McHale’s Navy (1962-66)

Next Conway was cast in his longest-lasting and most memorable sitcom role, the bungling Ensign Parker on McHale’s Navy. My blogpost on the show is here.

Rango (1967)

Conway was such a break-out star and audience favorite on McHale’s Navy, he was given his own sitcom to star in the year after it was cancelled. Rango was a comedy western in which Conway played a bungling Texas Ranger. It had much in common with F Troop and the later Dusty’s Trail. It also had a theme sung by Frankie Laine, a full seven years before Blazing Saddles revived the concept for comedy purposes. Rango only lasted one season, but as I’m sure you already know, it would not be Conway’s last comedy western.

The Tim Conway Show (1970)

Conway was reunited with his old McHale’s Navy cohort Joe Flynn (who somehow didn’t rate a name in the title) in this sitcom about a pair of guys running a tiny local airline. This one also lasted only one season. TV Guide’s Cleveland Amory quipped, “One thing you’ve got to say about this show — it may not be good, but it has a terrific laugh track.” But then Conway immediately got this:

The Tim Conway Comedy Hour (1970)

From here Conway shifted gears and headed up his own variety show. This too only lasted one season. Amory again: “The show’s average sketch is so overwritten…and so overbroadly played and directed, that it goes very rapidly over the unfunny line.” Conway’s most memorable sketch work was to occur on somebody else’s variety show — and you know who that somebody is.

The Carol Burnett Show (1975-78)

Conway had actually been making regular guest appearances on The Carol Burnett Show since it launched in 1967. In 1975 he joined the cast of regulars. When I said above that I liked him for a couple of years, this is of course when it was. Like the other kids my age, I imitated him doing that shuffling old man, and the Swedish boss Mr. Tudball, and whatever. But soon after that, Saturday Night Live premiered and there was a sea change. I now look at the earlier period as a time when I didn’t know I was naked.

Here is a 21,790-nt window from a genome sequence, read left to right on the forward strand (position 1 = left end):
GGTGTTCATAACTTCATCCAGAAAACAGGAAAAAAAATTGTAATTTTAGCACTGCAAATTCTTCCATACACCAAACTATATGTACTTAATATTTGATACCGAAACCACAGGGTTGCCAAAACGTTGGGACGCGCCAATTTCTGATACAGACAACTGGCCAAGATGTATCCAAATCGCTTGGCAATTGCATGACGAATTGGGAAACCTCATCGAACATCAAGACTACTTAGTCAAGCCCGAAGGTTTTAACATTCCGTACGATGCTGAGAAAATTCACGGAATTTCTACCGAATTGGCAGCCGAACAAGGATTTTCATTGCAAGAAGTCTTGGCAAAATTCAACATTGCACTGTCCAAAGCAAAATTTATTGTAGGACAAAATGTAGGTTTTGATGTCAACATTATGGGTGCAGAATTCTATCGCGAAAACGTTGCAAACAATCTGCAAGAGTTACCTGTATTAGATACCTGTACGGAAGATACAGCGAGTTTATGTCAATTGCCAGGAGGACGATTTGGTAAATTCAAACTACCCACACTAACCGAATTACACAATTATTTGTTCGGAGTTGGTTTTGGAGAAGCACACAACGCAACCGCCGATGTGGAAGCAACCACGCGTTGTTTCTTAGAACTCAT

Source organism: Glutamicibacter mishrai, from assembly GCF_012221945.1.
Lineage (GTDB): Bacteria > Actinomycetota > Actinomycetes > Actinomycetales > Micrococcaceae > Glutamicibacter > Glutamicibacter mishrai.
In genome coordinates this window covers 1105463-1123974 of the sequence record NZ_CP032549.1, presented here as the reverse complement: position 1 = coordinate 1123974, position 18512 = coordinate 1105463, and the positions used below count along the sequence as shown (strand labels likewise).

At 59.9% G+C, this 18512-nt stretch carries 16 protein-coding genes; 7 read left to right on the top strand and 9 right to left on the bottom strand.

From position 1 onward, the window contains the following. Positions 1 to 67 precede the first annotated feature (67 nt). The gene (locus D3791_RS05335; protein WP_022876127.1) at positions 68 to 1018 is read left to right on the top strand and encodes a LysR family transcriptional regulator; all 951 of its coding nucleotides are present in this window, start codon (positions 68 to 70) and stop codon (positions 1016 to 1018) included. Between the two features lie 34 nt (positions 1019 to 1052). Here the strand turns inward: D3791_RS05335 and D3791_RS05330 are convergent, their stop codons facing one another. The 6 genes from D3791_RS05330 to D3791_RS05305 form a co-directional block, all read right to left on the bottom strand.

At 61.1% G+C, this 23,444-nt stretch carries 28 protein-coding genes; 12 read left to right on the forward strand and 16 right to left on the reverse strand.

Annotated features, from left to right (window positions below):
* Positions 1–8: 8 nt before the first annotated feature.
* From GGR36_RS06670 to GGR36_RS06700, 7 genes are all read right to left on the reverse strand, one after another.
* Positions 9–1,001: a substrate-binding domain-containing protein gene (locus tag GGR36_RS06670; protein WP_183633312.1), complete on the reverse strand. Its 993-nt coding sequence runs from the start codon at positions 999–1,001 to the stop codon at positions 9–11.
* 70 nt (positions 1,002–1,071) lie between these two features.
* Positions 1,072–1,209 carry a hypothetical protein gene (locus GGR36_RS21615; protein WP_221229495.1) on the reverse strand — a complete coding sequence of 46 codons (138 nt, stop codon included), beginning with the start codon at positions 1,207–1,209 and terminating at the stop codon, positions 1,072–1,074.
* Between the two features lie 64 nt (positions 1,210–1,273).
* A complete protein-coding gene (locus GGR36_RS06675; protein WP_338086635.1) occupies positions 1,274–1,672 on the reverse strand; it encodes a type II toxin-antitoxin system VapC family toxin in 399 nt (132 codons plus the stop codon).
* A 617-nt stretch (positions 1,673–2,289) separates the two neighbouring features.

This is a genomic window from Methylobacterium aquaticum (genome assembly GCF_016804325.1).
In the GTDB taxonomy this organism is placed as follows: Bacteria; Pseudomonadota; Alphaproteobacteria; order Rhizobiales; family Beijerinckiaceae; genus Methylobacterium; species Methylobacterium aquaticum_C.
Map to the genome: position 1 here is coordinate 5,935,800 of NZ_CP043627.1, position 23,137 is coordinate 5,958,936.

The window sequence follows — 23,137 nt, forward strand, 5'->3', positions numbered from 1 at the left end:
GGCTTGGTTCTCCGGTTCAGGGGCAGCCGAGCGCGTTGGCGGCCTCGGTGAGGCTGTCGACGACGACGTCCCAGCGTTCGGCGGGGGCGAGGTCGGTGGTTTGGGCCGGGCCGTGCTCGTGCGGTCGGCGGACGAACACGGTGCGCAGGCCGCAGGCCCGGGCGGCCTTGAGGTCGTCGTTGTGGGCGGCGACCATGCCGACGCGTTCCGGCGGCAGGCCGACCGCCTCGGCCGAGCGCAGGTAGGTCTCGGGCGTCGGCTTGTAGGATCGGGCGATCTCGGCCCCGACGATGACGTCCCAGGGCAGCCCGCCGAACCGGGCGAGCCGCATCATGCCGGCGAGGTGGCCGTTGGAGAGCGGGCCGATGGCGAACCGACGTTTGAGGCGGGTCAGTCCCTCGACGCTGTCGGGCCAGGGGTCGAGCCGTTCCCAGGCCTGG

Family Films for Disney and Others (1973-80)

The World’s Greatest Athlete (1973), The Apple Dumpling Gang (1975), Gus (1976), The Shaggy D.A. (1976), The Billion Dollar Hobo (1977), The Went That-a-Way and That-a-Way (1978), The Apple Dumpling Gang Rides Again (1979), The Prize Fighter (1979) The Private Eyes (1980). You’d have to have a heart of stone not to love these heart-warming family comedies. And apparently that’s just what I have.

The Tim Conway Show (1980-81)

He tried it again in 1980, hoping no one would notice or remember that he’d already had a show by that name a decade before. (“New”, huh?) Now riding on his Carol Burnett glory he tried it again, and with some of Burnett’s cast members, but the gambit pooped out.

Ace Crawford, Private Eye (1983)

Conway’s next sitcom Ace Crawford, Private Eye only lasted one month. One of the cast members was Billy Barty, which is surely what gave him the brilliant idea for this:

Dorf videos (1987-2011)

Yeah, I bet Little People fuckin’ love Dorf. I guess Conway isn’t that nice — though this is nasty in all the wrong ways. This routine kind of reminds me of the music hall performer Little Tich, with the notable difference that Little Tich was an actual Little Person. You think it’s funny? Pretty much any person can do this.

Tim Conway’s Funny America (1990)

This semi-reality show was a sort of Candid Camera in which a disguised Tim Conway played pranks on people. It only lasted a couple of months.

Yes, Dear (2001-05)

He had a recurring role on this ensemble sitcom.

On the Spot (2003)

He was a regular on this improv sketch show with Jeff B. Davis et al. It lasted 5 weeks.

Don’t forget things like this.

In 2013 he co-wrote his autobiography, What’s So Funny? The answer is: another TV show!